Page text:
No, I wasn’t offended by your anti-Beatles sentiment. People have been gently dismissing the Beatles for decades, it doesn’t concern me in the least. But here’s the thing — you are entitled to your opinions. But a fact is a fact. Had you said that REVOLVER was heavily influenced by the Byrds, and in some ways not as good as the Byrds, I would have said, “Fine — I disagree but this guy is entitled to his opinion.” But when you start jumbling years and events around, it’s a different matter. You see pal, you yourself may know the real story — but imagine someone who is new to all this, who reads your column, and comes away with a totally distorted view of what really happened? That’s what happens when people spread misinformation. That’s what you did, and that’s what I’m calling you on — not your opinions which are yours to express however you wish.
How about Harry Nilsson’s “I Wanted to Be A Spaceman”?
Really? Your problem is that somebody might get a distorted view of the History Of The Beatles because they consider me an authoritative source?
As opposed to the other 546,689,681 biographies currently out there?
Well, that totally changes things.
Here are some more little-known facts about The Beatles:
The Beatles stole “I Wanna Be Your Man” from The Rolling Stones.
Bob Dylan gave them the concepts for their harmonies and chord changes.
Syd Barrett is an un-credited co-writer of “Being For The Benefit of Mr. Kite”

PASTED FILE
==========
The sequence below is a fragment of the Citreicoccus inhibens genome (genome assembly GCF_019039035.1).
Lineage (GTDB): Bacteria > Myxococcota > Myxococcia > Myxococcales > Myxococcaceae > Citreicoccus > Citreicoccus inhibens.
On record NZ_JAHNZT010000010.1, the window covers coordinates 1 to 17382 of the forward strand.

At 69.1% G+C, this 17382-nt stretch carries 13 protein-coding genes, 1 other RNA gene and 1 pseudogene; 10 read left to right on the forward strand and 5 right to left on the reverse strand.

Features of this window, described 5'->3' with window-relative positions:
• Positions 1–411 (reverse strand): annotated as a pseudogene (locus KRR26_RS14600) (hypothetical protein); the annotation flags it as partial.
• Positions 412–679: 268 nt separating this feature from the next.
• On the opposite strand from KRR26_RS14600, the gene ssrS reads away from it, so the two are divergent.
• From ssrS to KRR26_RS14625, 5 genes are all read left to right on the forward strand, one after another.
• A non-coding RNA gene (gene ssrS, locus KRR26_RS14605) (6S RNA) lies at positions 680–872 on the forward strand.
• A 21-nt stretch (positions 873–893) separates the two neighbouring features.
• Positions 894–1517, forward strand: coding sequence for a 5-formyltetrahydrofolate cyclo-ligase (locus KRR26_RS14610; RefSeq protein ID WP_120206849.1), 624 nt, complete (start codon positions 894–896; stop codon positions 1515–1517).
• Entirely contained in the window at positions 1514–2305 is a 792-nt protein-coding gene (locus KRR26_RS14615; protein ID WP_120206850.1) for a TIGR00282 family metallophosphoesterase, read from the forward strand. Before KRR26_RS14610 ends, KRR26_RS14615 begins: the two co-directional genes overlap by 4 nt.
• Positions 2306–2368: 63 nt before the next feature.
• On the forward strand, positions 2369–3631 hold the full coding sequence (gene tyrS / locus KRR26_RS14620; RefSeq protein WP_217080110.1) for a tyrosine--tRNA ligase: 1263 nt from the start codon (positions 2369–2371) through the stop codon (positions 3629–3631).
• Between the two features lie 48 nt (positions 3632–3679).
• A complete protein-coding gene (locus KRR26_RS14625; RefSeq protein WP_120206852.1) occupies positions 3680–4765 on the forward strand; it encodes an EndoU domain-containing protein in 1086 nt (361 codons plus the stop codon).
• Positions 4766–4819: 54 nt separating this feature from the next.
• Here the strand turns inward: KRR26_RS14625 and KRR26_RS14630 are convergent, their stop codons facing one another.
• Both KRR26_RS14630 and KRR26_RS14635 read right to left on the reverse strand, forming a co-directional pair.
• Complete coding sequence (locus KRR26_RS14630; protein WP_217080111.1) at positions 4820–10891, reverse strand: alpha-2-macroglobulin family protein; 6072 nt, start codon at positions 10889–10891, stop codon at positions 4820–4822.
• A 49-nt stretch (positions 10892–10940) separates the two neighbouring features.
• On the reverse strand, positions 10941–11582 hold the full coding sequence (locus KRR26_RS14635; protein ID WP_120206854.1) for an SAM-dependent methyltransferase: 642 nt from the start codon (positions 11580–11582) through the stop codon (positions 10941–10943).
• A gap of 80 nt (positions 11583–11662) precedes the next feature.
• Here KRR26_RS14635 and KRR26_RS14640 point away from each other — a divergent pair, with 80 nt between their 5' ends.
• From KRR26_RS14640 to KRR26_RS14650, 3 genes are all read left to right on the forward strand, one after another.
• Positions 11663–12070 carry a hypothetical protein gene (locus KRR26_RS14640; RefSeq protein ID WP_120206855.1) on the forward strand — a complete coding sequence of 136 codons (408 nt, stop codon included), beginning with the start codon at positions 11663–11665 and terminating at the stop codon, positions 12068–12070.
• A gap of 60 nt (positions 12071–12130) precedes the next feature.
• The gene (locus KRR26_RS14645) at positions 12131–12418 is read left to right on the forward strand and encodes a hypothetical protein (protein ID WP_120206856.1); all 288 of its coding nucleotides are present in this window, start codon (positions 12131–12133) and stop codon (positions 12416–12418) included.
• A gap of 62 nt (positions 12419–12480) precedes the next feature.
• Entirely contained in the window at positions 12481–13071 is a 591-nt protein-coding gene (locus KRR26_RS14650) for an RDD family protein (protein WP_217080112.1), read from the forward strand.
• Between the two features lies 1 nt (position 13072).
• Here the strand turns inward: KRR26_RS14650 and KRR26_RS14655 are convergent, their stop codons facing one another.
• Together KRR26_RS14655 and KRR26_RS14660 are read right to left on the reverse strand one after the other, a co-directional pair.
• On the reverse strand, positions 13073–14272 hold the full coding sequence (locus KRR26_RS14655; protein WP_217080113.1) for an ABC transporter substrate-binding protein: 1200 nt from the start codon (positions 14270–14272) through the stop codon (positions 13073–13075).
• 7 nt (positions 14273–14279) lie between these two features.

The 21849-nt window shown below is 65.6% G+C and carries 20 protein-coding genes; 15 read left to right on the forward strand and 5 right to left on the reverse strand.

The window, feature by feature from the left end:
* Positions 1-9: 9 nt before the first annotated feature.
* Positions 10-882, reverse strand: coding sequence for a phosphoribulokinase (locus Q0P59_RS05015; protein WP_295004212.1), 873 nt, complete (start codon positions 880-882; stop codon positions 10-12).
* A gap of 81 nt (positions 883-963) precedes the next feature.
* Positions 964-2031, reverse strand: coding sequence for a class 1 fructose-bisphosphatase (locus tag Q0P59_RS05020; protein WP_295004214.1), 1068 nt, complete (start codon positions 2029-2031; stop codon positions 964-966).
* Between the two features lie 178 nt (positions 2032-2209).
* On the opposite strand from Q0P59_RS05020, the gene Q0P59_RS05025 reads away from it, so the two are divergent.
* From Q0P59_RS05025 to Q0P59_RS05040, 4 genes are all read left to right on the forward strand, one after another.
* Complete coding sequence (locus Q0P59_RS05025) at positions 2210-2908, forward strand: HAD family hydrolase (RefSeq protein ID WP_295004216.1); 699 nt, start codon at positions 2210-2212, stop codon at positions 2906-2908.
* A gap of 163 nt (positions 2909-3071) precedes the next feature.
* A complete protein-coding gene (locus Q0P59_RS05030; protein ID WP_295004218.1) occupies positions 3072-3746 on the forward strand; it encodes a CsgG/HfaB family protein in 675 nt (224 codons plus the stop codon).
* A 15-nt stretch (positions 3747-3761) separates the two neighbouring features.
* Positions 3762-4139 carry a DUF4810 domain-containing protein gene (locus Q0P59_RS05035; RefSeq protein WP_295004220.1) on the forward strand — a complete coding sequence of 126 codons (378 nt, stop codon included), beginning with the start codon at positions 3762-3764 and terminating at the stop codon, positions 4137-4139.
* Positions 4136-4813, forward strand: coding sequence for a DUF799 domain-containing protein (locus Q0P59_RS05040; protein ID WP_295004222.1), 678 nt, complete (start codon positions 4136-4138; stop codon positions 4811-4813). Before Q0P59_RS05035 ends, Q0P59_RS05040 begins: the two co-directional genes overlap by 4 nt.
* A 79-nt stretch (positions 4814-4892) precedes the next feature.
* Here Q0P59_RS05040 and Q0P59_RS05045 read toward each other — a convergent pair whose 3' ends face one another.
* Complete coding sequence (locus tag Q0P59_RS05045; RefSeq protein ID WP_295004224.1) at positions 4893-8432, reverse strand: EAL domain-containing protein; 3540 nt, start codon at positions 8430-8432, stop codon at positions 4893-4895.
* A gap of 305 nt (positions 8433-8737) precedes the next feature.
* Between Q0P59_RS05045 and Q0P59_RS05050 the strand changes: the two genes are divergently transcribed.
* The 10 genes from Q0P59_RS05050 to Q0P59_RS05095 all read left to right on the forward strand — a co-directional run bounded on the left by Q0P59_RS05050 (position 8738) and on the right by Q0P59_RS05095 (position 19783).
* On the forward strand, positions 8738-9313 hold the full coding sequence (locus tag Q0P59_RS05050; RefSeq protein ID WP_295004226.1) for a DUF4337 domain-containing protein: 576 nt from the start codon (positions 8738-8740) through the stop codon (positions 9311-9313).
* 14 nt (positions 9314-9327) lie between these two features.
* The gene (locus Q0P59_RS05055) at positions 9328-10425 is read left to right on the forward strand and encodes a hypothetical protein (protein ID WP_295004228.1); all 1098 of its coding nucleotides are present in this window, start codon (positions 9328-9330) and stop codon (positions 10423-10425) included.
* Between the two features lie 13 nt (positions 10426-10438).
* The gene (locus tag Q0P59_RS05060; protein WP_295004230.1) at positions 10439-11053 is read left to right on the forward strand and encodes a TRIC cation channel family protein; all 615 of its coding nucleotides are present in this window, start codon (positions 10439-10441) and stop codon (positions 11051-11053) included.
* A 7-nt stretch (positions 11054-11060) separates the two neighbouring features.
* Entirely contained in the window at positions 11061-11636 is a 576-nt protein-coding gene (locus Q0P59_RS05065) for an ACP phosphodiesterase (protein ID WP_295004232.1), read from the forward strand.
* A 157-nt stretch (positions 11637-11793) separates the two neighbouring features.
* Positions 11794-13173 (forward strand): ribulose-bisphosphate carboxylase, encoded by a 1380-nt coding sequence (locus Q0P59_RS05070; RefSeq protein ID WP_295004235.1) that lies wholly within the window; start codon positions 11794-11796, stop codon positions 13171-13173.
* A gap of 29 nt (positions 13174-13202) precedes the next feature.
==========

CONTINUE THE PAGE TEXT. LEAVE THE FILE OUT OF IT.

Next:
Paul McCartney had never heard “California Girls” when they recorded “Back in the U.S.S.R.” He had actually intended it to be an answer song to “Eight Miles High” (“I can write a plane song, too”) You see, The Beatles and The Byrds spent much of the 1960s locked in mortal combat: like the 1960s equivalent of the Blur-Oasis battle, but not nearly as epic. It was John Lennon who suggested that ” Ukraine girls really knocked me out” bit. And Brian Wilson was so pissed off that he stopped working on “Smile” right then and there.
The love you make and take is, in fact, an unbalanced equation.
I’m sure that there are others, but I don’t want to spend the rest of the afternoon thinking them up.
Seriously now, do you know what the best history of the Beatles ever written is? “Paperback Writer,” by Mark Shipper. It’s a fictional biography written over 30 years ago (and climaxes with their reunion — opening for the Sex Pistols in 1978) that captures their spirit better than any dreary recitation of facts ever will.